Edwards [31] described that repeated subcutaneous injections of air into the subcutaneous tissue of rats and mice resulted in the development of tissue cavities that were lined by a synovial membrane. The tissue cavities that developed during degradation of MgCa0.8 in the present study were lined by a layer of cells resembling synoviocytes. The interface of the periimplant fibrous tissue to MgCa0.8 and S316L was demarcated by the same kind of synoviocyte-like cell layer. Previous studies described synovial metaplasia, which was defined as a distinct membraneous proliferation of synoviocyte-like cells, at the tissue implant interface as a common response to biomedical implants [32,33]. The mechanisms of synovial metaplasia development remain uncertain, but mechanical factors have been suggested to play an important role [31,33]. It is likely that the development of synovial metaplasia in the present study was the result of repeated mechanical stress of the fibrous tissue by the implant and/or the gaseous accumulations.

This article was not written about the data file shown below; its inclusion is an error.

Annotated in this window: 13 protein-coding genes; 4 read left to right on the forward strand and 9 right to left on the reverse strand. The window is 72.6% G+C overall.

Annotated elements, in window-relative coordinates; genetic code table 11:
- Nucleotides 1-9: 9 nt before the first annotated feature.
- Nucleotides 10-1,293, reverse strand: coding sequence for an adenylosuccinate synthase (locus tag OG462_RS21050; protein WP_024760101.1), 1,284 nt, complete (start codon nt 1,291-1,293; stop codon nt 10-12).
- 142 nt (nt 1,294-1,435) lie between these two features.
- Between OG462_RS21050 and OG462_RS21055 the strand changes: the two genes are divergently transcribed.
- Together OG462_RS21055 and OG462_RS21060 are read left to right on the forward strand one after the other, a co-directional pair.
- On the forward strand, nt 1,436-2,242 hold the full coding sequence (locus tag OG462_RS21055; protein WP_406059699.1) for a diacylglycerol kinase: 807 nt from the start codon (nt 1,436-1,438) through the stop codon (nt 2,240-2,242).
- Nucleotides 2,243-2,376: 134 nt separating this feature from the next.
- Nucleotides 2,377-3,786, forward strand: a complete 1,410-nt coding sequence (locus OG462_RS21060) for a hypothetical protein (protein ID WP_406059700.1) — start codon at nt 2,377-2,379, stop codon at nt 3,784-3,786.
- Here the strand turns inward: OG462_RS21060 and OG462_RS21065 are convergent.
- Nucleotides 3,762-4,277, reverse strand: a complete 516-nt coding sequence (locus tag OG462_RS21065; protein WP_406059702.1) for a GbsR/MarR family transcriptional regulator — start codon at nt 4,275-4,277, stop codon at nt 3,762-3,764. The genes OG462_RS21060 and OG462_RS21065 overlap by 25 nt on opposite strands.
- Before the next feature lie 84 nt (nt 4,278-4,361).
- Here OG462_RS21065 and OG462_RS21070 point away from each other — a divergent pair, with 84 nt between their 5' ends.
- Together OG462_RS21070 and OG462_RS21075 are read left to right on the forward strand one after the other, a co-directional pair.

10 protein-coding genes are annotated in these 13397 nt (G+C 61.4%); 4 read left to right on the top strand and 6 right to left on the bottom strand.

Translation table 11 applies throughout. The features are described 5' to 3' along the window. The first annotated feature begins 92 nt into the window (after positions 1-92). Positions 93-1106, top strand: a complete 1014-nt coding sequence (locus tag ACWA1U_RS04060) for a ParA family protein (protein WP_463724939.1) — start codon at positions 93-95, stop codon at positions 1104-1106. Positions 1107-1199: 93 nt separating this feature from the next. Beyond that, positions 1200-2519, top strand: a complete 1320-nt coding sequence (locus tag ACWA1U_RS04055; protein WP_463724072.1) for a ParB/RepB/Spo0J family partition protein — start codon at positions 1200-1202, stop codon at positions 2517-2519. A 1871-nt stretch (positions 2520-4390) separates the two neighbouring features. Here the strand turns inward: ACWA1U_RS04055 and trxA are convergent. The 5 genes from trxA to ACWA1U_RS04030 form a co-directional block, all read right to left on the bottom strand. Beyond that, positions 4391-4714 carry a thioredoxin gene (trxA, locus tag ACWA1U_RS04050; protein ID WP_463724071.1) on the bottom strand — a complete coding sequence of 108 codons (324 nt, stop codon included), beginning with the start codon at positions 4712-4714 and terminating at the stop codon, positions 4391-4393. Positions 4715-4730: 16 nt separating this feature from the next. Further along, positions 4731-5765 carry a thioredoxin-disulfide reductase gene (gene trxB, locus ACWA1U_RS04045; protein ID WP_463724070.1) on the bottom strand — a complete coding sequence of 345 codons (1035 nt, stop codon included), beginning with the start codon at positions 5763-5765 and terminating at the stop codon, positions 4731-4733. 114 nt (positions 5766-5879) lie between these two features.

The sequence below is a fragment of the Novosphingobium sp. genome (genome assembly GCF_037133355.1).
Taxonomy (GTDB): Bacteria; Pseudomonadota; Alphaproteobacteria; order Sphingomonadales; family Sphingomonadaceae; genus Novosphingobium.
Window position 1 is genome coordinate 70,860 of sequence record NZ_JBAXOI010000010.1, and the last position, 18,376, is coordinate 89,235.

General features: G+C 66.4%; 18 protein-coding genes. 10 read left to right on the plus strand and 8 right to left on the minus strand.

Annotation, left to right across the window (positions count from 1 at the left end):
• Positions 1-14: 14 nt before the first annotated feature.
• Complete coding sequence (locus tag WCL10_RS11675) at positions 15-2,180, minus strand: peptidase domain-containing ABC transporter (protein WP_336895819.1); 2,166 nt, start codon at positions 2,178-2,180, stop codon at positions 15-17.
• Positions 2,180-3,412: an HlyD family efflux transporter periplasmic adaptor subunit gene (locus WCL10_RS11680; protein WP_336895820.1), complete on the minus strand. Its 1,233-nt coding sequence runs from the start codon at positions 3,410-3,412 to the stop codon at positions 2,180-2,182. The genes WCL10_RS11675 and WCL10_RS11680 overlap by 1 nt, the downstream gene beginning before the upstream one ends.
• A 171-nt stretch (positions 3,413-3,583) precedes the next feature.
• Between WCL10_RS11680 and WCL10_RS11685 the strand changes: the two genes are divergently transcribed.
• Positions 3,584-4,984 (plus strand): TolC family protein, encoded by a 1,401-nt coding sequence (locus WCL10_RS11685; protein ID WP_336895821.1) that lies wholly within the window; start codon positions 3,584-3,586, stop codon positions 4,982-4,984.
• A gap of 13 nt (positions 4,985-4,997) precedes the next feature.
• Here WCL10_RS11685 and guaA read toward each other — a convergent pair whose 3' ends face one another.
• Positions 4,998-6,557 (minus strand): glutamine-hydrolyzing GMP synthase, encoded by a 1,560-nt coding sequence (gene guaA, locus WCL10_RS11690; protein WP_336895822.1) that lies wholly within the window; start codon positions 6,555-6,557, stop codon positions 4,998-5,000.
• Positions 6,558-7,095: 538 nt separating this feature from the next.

The formation of fibrous tissue is a key part of the host response and is well known for conventional osteosynthesis implants [34-36]. Even well integrated implants might be surrounded by an intervening fibrous tissue layer [37]. In the present study a moderately developed fibrous layer formed at the soft tissue interface of MgCa0.8 and S316L. The cranial tibial muscle, which was in direct contact to the screw head, showed a physiological morphology. Within the fibrous layer adjacent to the implants low to moderate amounts of immuno-inflammatory cells and small necrotic spots were diffusely dispersed. To judge the severity of host reactions it is as important to analyse the dimension of the fibrotic layer as well as to evaluate the amount of occurring cells [38]: a highly developed layer with many inflammatory cells is a sign for encapsulation, whereas a moderate extent of fibrosis with few inflammatory cells, as detected in the present study, more likely displays a beginning integration of the implant [39]. Every implantation procedure involves injury of the surrounding tissue and activates inflammatory and wound healing responses [15]. In the normal wound healing process granulocytes occur at the implantation site initially, but at later stages macrophages, which participate in the decontamination of the wound through phagocytosis, are the predominant cells in the reactive tissue adjacent to an implant [40]. In an attempt to phagocytise the implant, which acts as a foreign body, giant cells are formed by the fusion of macrophages [40]. The additional appearance of lymphocytes is a sign for chronic inflammation with humoral and cell mediated immune reactions [40]. In this context, the amount of cells and the time of their occurrence are crucial.